This “Tosca” is just how Puccini himself envisioned it.
Some contemporary opera companies like to update the 110-year-old classic — traditionally set in Rome in 1800 — by setting it in, say Mussolini’s Italy or modern times. But the founders of Bay Ridge’s Regina Opera Company are purists at heart.
“We always do what the composer has asked us to do,” said Fran Garber, who founded Regina Opera, one of the foremost smaller opera companies in the city, 40 years ago. “That’s what we feel our audiences want, and also, that’s what we want. We want to be faithful to what the composer wrote.”
For “Tosca,” that means dramatic, Napoleonic costuming, accompaniment by the company’s trusty orchestra, and the Italian libretto, with subtitles projected above the stage (well, maybe Puccini didn’t envision that).
Garber estimates that the company, which leans heavily on such classics as “Madame Butterfly” and “Carmine,” has done “Tosca” as least four times, most recently in 2007.
Of course, for those who haven’t seen the company’s previous productions, it always helps to go in with a little primer, and the tragic opera, revolving around themes of love, lust and murder, follows Floria Tosca, a beautiful opera diva who is in love with Mario Cavaradossi, a painter and revolutionary. When he is arrested for aiding an escaped political prisoner, Tosca finds herself at the will of the evil chief of police, Baron Scarpia, in order to save her lover from death. This being a tragic tale, it should be fairly obvious that things only get worse from there.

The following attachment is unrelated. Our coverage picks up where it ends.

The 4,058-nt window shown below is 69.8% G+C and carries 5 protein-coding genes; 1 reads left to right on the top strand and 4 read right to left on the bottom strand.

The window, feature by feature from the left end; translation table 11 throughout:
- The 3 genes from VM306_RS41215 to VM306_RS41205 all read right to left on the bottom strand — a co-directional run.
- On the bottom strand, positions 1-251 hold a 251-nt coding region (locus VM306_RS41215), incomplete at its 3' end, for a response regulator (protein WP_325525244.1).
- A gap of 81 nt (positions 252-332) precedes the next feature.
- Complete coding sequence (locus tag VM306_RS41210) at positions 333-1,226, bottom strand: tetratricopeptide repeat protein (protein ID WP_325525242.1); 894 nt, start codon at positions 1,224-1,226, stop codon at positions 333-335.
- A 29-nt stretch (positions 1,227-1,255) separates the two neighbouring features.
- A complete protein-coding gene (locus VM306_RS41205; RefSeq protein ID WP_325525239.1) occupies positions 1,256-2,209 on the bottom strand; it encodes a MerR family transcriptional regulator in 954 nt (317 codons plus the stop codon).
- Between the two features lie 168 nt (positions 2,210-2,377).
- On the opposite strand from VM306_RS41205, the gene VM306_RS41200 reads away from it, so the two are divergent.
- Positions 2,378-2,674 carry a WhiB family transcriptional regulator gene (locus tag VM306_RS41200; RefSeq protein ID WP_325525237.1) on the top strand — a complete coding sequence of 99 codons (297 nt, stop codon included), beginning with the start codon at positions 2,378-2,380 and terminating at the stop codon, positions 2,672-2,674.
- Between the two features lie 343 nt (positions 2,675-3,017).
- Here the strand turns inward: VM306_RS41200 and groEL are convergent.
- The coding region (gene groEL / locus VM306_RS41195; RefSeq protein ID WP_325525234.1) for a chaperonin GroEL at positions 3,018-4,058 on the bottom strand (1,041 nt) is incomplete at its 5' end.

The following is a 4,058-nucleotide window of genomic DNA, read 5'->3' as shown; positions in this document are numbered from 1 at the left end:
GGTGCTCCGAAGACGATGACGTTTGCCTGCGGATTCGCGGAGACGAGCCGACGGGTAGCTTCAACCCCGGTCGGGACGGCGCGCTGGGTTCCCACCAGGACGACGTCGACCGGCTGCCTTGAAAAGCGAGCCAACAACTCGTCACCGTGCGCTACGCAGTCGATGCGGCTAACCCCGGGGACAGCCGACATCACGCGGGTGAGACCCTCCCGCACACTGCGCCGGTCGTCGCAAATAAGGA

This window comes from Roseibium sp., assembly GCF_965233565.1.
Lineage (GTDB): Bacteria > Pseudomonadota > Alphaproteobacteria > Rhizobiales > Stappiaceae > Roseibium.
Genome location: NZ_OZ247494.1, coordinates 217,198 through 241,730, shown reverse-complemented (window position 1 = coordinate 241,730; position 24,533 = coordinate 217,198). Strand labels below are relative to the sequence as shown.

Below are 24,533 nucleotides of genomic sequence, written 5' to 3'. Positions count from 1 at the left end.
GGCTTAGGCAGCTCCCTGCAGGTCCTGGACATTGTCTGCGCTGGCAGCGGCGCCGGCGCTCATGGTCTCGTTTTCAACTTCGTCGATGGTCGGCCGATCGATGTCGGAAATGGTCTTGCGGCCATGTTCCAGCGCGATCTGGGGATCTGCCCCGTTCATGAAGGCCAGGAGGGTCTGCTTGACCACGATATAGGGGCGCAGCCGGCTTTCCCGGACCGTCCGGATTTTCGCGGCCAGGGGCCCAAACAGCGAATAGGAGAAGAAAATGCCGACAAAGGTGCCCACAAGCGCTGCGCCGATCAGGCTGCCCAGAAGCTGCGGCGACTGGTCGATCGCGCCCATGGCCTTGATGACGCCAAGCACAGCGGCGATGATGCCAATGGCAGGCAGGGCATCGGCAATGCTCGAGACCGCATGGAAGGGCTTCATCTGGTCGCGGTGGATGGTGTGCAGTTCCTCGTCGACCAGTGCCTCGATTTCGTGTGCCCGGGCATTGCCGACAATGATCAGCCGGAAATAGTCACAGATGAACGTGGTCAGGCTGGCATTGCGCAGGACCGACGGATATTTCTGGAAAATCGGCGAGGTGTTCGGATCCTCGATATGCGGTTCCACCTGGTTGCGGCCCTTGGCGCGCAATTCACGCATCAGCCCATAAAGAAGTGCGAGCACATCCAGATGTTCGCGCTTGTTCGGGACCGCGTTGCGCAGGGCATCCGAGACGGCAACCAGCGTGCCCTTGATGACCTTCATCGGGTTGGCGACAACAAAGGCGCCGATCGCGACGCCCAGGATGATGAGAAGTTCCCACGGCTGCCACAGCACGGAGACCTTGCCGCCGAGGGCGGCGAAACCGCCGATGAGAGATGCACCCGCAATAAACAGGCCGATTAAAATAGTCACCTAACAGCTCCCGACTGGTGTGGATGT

It all happens beginning Nov. 20 at Regina Hall on 65h Street, the same block the company has performed on since forming. Because some things, as we know, don’t need to change.
“Tosca” at the Regina Hall [1210 65th St. at 12th Avenue in Bay Ridge, (718) 259-2772], Nov. 21, 21, 27 and 28 at 3 pm. Tickets $23, $18 for seniors and students, $5 for teenagers, and free for children. For info, visit www.reginaopera.org.
©2010 Community News Group
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